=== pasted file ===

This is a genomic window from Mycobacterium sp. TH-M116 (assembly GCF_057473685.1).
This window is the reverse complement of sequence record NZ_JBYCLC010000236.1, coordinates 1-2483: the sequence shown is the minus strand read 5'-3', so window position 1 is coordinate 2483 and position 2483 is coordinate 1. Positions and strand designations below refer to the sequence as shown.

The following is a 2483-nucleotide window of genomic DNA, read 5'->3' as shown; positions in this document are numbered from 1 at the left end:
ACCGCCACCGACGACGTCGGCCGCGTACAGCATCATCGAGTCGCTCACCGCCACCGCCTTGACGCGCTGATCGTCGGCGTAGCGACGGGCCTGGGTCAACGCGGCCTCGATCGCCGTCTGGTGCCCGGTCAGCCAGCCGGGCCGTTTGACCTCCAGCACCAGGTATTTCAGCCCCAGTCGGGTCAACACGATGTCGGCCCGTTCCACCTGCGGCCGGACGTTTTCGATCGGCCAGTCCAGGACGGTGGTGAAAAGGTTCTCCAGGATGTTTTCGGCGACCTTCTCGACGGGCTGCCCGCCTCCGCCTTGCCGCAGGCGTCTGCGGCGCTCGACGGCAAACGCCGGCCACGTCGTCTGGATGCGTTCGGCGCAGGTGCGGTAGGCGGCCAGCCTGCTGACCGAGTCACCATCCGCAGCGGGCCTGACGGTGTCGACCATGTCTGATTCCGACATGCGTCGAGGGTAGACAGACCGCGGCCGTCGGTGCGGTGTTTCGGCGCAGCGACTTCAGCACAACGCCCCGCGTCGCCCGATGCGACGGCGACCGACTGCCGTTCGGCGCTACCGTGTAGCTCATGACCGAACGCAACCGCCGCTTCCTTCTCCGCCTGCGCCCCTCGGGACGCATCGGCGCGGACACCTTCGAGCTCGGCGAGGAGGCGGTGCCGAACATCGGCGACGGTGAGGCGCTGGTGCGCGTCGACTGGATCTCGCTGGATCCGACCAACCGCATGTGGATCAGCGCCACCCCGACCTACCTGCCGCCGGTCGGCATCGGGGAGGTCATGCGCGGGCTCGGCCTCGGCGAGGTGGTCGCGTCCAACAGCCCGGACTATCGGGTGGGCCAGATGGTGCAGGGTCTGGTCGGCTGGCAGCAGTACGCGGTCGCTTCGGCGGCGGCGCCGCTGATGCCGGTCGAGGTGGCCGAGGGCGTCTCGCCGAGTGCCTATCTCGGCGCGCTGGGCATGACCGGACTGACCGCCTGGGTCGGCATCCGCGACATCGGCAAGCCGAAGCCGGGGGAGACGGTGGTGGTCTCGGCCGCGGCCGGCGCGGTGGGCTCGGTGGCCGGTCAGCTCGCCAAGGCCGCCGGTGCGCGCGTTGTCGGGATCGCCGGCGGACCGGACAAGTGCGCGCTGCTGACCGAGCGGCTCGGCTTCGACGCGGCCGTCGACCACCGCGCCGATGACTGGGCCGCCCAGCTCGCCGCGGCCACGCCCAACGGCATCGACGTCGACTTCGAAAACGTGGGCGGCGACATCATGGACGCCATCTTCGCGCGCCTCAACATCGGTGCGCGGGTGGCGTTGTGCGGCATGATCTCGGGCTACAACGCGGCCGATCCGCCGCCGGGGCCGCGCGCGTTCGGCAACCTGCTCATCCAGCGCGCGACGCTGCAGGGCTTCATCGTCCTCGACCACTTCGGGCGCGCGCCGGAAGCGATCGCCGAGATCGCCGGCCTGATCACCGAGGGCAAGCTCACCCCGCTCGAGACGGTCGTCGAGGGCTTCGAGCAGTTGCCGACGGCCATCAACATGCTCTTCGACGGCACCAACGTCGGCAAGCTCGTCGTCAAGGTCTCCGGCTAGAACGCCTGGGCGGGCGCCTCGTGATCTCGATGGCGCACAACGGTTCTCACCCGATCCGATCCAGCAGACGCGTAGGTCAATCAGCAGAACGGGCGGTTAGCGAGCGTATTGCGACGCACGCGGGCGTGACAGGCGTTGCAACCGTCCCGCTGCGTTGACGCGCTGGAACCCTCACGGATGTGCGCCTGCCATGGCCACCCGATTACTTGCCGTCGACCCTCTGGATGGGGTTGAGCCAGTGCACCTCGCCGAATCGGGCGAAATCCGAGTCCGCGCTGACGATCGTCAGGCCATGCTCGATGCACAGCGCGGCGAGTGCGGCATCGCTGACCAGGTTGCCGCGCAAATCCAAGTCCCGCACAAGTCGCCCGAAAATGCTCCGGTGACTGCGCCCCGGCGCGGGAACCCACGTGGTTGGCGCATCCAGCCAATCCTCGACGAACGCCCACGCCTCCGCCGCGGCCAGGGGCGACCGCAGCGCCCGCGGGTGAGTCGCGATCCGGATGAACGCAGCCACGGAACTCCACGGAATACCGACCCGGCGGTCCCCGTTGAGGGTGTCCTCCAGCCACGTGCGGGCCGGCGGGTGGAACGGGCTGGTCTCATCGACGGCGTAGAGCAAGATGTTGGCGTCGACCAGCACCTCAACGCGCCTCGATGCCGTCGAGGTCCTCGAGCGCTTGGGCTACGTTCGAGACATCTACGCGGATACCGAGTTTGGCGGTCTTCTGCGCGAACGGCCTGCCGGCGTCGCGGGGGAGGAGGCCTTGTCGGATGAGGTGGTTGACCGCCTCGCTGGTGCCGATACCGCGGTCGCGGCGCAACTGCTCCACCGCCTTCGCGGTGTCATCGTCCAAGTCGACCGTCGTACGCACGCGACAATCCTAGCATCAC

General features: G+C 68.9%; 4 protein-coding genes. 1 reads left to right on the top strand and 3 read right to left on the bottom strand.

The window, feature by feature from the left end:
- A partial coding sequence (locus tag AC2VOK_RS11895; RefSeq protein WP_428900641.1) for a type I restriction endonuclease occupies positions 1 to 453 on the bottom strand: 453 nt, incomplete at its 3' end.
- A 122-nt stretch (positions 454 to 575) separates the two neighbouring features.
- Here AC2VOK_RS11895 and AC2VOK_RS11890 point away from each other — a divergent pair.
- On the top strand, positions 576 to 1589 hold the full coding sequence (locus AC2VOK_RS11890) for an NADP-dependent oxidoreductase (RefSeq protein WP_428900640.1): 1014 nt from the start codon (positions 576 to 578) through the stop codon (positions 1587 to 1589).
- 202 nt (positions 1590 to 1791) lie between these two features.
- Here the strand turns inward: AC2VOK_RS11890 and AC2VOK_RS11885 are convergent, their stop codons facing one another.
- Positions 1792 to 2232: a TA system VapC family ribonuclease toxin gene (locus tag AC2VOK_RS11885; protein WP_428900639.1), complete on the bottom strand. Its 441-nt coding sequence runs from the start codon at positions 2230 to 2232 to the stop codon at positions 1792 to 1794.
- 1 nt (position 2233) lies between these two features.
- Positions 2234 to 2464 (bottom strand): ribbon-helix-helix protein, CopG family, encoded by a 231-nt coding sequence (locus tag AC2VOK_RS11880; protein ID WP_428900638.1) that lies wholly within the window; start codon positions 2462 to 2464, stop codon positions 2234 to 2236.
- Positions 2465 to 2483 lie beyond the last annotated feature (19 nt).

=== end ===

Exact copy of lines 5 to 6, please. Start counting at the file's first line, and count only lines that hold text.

General features: G+C 68.9%; 4 protein-coding genes. 1 reads left to right on the top strand and 3 read right to left on the bottom strand.

The window, feature by feature from the left end: